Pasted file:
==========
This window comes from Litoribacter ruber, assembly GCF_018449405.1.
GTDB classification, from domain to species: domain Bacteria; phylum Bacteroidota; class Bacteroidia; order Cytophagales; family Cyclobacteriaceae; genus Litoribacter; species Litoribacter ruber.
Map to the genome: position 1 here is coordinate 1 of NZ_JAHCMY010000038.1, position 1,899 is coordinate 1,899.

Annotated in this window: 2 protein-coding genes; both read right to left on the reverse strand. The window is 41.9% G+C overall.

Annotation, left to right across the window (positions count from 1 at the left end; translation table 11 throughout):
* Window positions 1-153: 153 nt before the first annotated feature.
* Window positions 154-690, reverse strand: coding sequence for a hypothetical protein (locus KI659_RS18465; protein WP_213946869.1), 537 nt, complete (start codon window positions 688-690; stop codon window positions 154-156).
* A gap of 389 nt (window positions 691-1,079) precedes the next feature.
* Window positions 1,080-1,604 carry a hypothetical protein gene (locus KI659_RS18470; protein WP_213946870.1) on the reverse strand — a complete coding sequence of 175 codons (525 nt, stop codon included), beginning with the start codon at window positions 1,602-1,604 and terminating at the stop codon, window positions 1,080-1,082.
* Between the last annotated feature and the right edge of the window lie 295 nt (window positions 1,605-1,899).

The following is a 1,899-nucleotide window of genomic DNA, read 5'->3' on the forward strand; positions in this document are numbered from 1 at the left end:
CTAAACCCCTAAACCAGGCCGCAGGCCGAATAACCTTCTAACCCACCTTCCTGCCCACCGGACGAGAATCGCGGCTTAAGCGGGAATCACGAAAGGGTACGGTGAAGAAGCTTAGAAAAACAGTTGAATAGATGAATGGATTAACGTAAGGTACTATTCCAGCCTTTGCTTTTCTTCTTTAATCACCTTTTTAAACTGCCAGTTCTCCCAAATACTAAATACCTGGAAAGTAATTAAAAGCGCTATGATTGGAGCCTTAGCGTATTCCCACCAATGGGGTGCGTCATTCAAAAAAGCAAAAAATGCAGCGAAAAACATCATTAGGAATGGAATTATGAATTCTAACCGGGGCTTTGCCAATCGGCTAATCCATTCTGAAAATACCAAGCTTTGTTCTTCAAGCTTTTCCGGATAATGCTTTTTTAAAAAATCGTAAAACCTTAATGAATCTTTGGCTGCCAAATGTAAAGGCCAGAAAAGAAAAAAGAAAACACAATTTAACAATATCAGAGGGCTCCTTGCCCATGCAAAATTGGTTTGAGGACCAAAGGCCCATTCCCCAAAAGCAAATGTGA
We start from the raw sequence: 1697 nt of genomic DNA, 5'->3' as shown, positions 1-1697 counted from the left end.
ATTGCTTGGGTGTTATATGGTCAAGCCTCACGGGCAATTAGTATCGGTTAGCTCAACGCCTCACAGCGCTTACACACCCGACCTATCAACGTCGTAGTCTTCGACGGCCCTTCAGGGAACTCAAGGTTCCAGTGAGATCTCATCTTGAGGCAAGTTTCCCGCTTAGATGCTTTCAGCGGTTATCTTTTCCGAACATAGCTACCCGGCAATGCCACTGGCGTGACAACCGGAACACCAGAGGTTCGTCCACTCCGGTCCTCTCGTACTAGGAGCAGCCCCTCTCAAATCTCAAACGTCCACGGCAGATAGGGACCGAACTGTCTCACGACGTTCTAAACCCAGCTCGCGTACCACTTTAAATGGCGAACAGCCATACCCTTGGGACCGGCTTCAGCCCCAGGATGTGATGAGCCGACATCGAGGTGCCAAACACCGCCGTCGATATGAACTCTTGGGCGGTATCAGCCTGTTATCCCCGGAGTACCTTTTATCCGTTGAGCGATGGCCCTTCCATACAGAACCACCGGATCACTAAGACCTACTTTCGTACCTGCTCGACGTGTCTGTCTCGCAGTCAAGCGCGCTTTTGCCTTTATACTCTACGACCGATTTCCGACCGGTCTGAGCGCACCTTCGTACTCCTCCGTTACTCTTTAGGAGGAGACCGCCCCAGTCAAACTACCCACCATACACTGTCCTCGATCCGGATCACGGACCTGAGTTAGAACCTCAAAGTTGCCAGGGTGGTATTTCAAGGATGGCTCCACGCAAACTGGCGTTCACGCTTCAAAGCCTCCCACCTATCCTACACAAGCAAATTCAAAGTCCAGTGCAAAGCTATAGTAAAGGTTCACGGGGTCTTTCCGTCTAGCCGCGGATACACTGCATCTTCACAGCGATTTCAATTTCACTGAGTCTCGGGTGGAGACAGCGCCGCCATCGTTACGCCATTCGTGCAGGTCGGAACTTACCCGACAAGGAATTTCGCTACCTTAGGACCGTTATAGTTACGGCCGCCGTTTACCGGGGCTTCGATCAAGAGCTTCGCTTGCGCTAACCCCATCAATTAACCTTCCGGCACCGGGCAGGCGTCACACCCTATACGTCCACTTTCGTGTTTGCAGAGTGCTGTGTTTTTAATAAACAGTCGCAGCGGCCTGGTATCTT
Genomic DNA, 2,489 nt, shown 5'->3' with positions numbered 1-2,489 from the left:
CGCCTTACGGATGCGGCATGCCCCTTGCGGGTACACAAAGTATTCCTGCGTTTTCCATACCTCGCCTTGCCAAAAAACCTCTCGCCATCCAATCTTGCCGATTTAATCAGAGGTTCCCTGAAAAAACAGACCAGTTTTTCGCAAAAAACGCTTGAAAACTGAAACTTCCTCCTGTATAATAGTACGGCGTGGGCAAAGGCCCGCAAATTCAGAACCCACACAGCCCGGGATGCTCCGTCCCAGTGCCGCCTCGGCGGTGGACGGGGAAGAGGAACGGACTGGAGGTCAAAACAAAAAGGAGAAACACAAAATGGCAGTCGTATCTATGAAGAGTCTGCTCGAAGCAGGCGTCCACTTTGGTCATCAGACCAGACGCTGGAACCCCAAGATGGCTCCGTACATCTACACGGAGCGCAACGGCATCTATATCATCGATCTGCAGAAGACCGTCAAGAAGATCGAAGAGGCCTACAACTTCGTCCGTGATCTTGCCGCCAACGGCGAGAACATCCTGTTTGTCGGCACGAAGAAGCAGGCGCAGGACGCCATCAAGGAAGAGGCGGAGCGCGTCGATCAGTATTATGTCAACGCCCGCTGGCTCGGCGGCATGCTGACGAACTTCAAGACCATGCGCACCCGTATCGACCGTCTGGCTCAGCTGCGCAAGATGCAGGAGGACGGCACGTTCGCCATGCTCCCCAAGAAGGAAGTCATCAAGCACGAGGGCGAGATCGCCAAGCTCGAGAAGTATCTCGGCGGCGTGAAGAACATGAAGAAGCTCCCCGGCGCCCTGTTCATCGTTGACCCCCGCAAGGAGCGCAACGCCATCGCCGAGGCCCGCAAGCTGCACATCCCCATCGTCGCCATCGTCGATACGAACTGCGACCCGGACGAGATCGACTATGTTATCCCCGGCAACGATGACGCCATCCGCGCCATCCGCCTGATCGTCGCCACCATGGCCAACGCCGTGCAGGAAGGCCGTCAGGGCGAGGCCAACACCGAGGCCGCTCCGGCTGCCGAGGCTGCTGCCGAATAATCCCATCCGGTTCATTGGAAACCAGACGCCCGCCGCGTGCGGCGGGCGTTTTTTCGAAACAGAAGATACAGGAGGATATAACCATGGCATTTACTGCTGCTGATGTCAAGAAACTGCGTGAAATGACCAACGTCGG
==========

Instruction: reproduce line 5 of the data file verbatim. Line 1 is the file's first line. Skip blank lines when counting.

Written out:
Annotation, left to right across the window (positions count from 1 at the left end; translation table 11 throughout):